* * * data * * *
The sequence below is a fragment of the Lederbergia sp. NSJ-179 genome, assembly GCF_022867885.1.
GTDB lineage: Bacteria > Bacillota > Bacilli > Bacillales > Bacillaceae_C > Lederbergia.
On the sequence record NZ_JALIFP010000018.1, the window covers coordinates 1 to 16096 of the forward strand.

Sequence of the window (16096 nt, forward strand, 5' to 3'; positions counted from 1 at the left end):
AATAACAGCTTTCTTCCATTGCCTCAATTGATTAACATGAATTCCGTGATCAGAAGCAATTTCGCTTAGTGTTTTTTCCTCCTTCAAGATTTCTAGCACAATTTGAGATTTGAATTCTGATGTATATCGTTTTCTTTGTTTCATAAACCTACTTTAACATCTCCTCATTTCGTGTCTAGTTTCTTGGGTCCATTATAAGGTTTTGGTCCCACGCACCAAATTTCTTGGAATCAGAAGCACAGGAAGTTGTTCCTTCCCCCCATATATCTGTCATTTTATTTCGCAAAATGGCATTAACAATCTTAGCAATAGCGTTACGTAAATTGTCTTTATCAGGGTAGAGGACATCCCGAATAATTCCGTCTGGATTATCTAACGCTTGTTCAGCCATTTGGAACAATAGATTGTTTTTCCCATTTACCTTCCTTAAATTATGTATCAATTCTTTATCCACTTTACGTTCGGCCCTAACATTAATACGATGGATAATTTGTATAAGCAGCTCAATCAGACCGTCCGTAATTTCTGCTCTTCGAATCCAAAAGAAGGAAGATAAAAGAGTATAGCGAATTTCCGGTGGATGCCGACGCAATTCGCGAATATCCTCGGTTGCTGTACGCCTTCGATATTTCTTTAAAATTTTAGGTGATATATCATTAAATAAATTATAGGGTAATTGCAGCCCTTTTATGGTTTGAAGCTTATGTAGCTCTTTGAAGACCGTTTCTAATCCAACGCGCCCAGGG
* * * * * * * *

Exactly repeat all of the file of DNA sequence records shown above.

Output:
The sequence below is a fragment of the Lederbergia sp. NSJ-179 genome, assembly GCF_022867885.1.
GTDB lineage: Bacteria > Bacillota > Bacilli > Bacillales > Bacillaceae_C > Lederbergia.
On the sequence record NZ_JALIFP010000018.1, the window covers coordinates 1 to 16096 of the forward strand.

Sequence of the window (16096 nt, forward strand, 5' to 3'; positions counted from 1 at the left end):
AATAACAGCTTTCTTCCATTGCCTCAATTGATTAACATGAATTCCGTGATCAGAAGCAATTTCGCTTAGTGTTTTTTCCTCCTTCAAGATTTCTAGCACAATTTGAGATTTGAATTCTGATGTATATCGTTTTCTTTGTTTCATAAACCTACTTTAACATCTCCTCATTTCGTGTCTAGTTTCTTGGGTCCATTATAAGGTTTTGGTCCCACGCACCAAATTTCTTGGAATCAGAAGCACAGGAAGTTGTTCCTTCCCCCCATATATCTGTCATTTTATTTCGCAAAATGGCATTAACAATCTTAGCAATAGCGTTACGTAAATTGTCTTTATCAGGGTAGAGGACATCCCGAATAATTCCGTCTGGATTATCTAACGCTTGTTCAGCCATTTGGAACAATAGATTGTTTTTCCCATTTACCTTCCTTAAATTATGTATCAATTCTTTATCCACTTTACGTTCGGCCCTAACATTAATACGATGGATAATTTGTATAAGCAGCTCAATCAGACCGTCCGTAATTTCTGCTCTTCGAATCCAAAAGAAGGAAGATAAAAGAGTATAGCGAATTTCCGGTGGATGCCGACGCAATTCGCGAATATCCTCGGTTGCTGTACGCCTTCGATATTTCTTTAAAATTTTAGGTGATATATCATTAAATAAATTATAGGGTAATTGCAGCCCTTTTATGGTTTGAAGCTTATGTAGCTCTTTGAAGACCGTTTCTAATCCAACGCGCCCAGGG